Today, a broad coalition of exchanges, brokers and market participants in the United States financial industry filed a "friend of the court" brief in federal appeals court challenging the legal authority of the Federal Energy Regulatory Commission (FERC) to prosecute claims that Amaranth Advisors manipulated the price of natural gas futures traded on a futures exchange.
The coalition, which is composed of the Futures Industry Association (FIA), Managed Funds Association (MFA), CME Group Inc. (CME), New York Mercantile Exchange (NYMEX) and the International Swaps and Derivatives Association, Inc. (ISDA), argues in its brief that FERC’s proceeding against Amaranth would harm the futures industry by creating two separate legal standards for determining when trading on futures exchanges should be construed as market manipulation. The brief also stresses the importance of preserving the exclusive jurisdiction of the Commodity Futures Trading Commission (CFTC) over U.S. futures markets and urges the court to support Amaranth’s request for a stay of the FERC proceeding until this important jurisdictional issue is resolved.
The coalition has complete confidence in the CFTC’s experience and expertise to deal with any attempts to manipulate futures prices and believes that any effort to diminish the CFTC’s exclusive jurisdiction will be inimical to the health of the $5 trillion a day futures industry. The coalition neither supports nor tolerates any form of price manipulation and the brief takes no position on the substance of the FERC’s allegations.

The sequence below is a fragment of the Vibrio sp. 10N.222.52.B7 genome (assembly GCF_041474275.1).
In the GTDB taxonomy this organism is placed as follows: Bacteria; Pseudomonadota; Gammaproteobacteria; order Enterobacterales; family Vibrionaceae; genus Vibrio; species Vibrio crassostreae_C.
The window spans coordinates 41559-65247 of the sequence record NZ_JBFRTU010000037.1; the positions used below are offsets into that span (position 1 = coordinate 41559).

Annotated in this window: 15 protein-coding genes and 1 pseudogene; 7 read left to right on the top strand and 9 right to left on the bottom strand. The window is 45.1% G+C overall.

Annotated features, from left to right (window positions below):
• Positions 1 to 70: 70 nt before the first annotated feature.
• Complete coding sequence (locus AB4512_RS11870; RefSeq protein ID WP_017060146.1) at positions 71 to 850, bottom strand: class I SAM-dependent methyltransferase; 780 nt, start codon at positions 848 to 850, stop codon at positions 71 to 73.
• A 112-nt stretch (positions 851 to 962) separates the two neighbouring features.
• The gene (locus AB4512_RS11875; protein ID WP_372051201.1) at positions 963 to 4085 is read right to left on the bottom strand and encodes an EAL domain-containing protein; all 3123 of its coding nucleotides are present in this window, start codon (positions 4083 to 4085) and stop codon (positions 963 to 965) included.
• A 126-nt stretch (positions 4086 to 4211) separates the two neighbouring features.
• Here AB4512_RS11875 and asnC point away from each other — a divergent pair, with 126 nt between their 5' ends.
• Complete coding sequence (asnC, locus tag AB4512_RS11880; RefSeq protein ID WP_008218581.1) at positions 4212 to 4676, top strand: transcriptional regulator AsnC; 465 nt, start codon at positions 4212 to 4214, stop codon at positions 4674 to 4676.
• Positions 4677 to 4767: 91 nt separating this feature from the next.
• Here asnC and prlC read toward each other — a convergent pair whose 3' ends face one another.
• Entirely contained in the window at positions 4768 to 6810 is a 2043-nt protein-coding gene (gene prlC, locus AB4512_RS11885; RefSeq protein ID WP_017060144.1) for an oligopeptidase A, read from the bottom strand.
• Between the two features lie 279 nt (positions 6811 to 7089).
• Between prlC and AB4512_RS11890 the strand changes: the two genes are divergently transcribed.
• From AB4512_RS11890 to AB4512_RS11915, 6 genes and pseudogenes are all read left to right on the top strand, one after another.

Congress determined in the 1974 Commodity Exchange Act that it was in the public interest that the CFTC "shall have exclusive jurisdiction" over commodity futures trading in the United States. The CFTC has in fact exercised that jurisdiction in this matter. On July 25th, 2007, the CFTC sued Amaranth for attempted price manipulation of natural gas futures contracts traded on the NYMEX. That same week, FERC filed its own administrative proceeding against Amaranth based upon the same alleged misconduct but applying a different legal standard, a standard never before applied to the futures industry.
Staying FERC’s enforcement proceeding for the short time it will take to review the purely legal question of FERC’s claimed jurisdiction will cause no harm. The public interest and the interest of market participants will be damaged if both enforcement actions are allowed to continue in parallel, creating uncertainty as to the legal standard governing trading on futures exchanges. Congress vested "exclusive jurisdiction" in the CFTC to make certain that a single, expert legal standard, based upon the Commodity Exchange Act and CFTC regulations, applied to the U.S. futures industry. The FERC’s proceeding for futures price manipulation creates costly uncertainty as to the standards by which trading on U.S. futures exchanges will be measured, which is contrary to both law and the public interest. The FERC proceeding should be stayed.